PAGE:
The Deans Avenue Mosque has reopened for prayer. Newshub was allowed inside to talk to the returning worshippers.
For Muslims like Mohammad Ismail, returning to the mosque is returning to a place of trauma.
"Even today when I sit down I can hear the sound of the gun in my ears you know," he said.
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On that Friday, March 15, he and others were on their knees facing Mecca, their backs turned to the gunman when he walked in.
"We heard this sound, like a light cracking," Ismail explained.
The main room was full of faithful men, and another adjacent room was filled with women and children.
"All I could see was the smoke and the three gunshots and the light crackling," said Ismail.
"When you are lying, you hear these gunshots, the smell of gunpowder. I can feel the winds - the bullets going over my head."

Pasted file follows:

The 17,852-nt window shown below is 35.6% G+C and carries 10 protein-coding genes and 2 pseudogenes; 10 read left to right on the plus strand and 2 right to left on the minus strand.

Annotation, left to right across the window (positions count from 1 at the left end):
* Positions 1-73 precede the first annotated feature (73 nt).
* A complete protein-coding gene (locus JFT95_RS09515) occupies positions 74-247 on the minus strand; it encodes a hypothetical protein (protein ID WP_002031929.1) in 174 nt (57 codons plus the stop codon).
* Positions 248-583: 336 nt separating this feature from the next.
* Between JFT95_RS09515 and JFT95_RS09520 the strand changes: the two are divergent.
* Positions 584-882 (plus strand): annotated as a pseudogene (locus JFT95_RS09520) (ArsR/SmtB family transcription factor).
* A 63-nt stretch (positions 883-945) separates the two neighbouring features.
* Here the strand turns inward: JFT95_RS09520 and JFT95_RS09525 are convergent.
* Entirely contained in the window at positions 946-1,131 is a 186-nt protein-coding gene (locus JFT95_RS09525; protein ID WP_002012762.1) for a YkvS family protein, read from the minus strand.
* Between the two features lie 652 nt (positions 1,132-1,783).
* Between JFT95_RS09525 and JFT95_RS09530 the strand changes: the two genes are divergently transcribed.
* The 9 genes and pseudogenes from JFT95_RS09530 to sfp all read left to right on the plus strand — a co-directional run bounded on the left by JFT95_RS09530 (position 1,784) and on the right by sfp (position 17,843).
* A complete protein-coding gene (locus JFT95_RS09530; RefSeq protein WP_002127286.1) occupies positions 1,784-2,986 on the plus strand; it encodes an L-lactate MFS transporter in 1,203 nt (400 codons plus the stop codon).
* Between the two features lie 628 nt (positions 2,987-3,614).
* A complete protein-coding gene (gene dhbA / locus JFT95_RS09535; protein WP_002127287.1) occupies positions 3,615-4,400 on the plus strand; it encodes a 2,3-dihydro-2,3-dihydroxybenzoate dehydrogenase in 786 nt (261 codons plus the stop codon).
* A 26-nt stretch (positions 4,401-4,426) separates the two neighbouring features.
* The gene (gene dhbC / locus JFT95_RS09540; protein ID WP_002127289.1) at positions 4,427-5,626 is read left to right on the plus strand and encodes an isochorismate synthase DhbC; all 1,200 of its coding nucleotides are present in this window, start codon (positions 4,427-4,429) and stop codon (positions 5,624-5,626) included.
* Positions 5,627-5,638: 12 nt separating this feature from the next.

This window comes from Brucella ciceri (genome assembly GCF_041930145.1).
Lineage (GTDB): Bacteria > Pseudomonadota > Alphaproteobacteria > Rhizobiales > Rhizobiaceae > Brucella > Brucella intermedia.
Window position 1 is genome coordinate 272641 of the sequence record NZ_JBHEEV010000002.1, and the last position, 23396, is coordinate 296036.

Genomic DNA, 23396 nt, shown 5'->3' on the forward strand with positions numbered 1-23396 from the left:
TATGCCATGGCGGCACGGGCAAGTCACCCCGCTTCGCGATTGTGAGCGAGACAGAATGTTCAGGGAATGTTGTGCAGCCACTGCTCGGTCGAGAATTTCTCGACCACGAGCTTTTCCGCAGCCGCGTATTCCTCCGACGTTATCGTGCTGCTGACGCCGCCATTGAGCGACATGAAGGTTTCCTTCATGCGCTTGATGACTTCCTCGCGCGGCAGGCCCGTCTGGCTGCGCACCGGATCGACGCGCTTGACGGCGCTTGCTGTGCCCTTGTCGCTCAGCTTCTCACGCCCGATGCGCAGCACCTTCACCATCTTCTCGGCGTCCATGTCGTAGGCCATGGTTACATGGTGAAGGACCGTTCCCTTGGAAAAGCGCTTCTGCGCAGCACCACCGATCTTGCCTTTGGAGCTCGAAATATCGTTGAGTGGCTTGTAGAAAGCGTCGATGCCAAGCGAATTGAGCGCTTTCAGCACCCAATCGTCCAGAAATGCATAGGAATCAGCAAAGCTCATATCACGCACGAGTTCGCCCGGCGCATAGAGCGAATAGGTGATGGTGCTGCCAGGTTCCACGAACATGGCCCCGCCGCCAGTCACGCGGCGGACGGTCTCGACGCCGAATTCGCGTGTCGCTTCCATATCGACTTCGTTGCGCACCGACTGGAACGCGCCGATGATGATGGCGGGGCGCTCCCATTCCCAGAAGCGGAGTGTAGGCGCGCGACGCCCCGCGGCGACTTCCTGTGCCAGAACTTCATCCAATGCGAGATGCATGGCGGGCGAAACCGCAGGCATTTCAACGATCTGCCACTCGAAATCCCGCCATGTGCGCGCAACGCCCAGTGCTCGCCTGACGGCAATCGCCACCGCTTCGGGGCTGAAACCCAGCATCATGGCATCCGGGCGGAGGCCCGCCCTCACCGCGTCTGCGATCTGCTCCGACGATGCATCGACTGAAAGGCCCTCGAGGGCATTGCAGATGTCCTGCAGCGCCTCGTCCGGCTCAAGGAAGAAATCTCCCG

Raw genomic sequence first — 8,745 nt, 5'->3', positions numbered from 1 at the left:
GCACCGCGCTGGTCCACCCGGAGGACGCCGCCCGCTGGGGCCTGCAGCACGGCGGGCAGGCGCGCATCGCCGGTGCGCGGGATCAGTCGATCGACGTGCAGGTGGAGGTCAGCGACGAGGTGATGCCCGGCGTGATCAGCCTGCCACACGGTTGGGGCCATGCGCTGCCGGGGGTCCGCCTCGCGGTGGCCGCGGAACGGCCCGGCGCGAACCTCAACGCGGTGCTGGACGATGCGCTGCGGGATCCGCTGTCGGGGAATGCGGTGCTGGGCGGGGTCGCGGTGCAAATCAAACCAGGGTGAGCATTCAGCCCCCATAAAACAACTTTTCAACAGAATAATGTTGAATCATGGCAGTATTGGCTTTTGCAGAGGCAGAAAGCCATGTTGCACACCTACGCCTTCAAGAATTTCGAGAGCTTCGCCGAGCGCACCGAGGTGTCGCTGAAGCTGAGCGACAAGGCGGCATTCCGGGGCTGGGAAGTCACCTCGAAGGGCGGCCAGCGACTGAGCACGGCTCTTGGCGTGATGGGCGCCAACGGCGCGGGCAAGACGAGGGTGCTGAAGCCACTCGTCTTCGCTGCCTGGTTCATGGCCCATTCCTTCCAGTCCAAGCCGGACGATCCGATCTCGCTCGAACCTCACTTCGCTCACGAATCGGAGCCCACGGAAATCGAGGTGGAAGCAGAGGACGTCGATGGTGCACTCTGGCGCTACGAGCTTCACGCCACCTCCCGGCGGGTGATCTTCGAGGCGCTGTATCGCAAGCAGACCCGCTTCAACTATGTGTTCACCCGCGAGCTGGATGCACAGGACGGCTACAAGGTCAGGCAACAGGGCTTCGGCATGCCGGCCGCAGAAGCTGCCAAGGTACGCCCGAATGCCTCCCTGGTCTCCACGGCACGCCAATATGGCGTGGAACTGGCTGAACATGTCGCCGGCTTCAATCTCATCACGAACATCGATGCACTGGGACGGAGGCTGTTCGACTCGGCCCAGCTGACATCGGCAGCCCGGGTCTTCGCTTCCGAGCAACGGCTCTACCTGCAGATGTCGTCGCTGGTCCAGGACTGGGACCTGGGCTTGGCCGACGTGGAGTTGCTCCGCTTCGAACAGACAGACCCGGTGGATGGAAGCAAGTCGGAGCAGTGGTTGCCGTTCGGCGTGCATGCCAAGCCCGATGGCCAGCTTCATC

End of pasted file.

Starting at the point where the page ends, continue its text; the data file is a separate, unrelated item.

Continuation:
Ismail was caught in a stampede of people trying to get out of the mosque.
"There I was, exactly this place. Lying down, and people were just walking on me."
He was covered in bodies for two minutes, then he managed to free himself, climbing a tree to get away from everything.
Ismail was lucky, but so many weren't.
"My friend was shot on [his] side and [he's] dead."
On Tuesday night, each of the hundreds of bullet holes was covered up in the mosque.
"You know, it is going to be there for a long time. Nobody can ever take this away from us," Ismail said.
The Deans Avenue Mosque proves it's unbreakable even in the face of tragedy.